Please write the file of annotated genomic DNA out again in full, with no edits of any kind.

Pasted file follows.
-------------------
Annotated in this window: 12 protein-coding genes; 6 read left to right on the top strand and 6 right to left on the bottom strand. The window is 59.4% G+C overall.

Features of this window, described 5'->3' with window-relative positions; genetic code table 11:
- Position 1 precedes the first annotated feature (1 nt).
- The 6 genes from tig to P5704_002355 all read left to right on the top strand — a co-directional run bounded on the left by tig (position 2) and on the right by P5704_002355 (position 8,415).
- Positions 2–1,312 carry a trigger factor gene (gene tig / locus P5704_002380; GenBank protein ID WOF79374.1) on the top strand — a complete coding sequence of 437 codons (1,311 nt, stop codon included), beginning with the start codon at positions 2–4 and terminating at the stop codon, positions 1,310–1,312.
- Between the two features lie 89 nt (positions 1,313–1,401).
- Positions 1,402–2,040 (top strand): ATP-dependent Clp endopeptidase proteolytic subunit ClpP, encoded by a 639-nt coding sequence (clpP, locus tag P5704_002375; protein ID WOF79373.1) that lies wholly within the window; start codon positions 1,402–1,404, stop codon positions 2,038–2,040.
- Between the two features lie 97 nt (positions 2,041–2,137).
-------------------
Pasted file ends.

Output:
Annotated in this window: 12 protein-coding genes; 6 read left to right on the top strand and 6 right to left on the bottom strand. The window is 59.4% G+C overall.

Features of this window, described 5'->3' with window-relative positions; genetic code table 11:
- Position 1 precedes the first annotated feature (1 nt).
- The 6 genes from tig to P5704_002355 all read left to right on the top strand — a co-directional run bounded on the left by tig (position 2) and on the right by P5704_002355 (position 8,415).
- Positions 2–1,312 carry a trigger factor gene (gene tig / locus P5704_002380; GenBank protein ID WOF79374.1) on the top strand — a complete coding sequence of 437 codons (1,311 nt, stop codon included), beginning with the start codon at positions 2–4 and terminating at the stop codon, positions 1,310–1,312.
- Between the two features lie 89 nt (positions 1,313–1,401).
- Positions 1,402–2,040 (top strand): ATP-dependent Clp endopeptidase proteolytic subunit ClpP, encoded by a 639-nt coding sequence (clpP, locus tag P5704_002375; protein ID WOF79373.1) that lies wholly within the window; start codon positions 1,402–1,404, stop codon positions 2,038–2,040.
- Between the two features lie 97 nt (positions 2,041–2,137).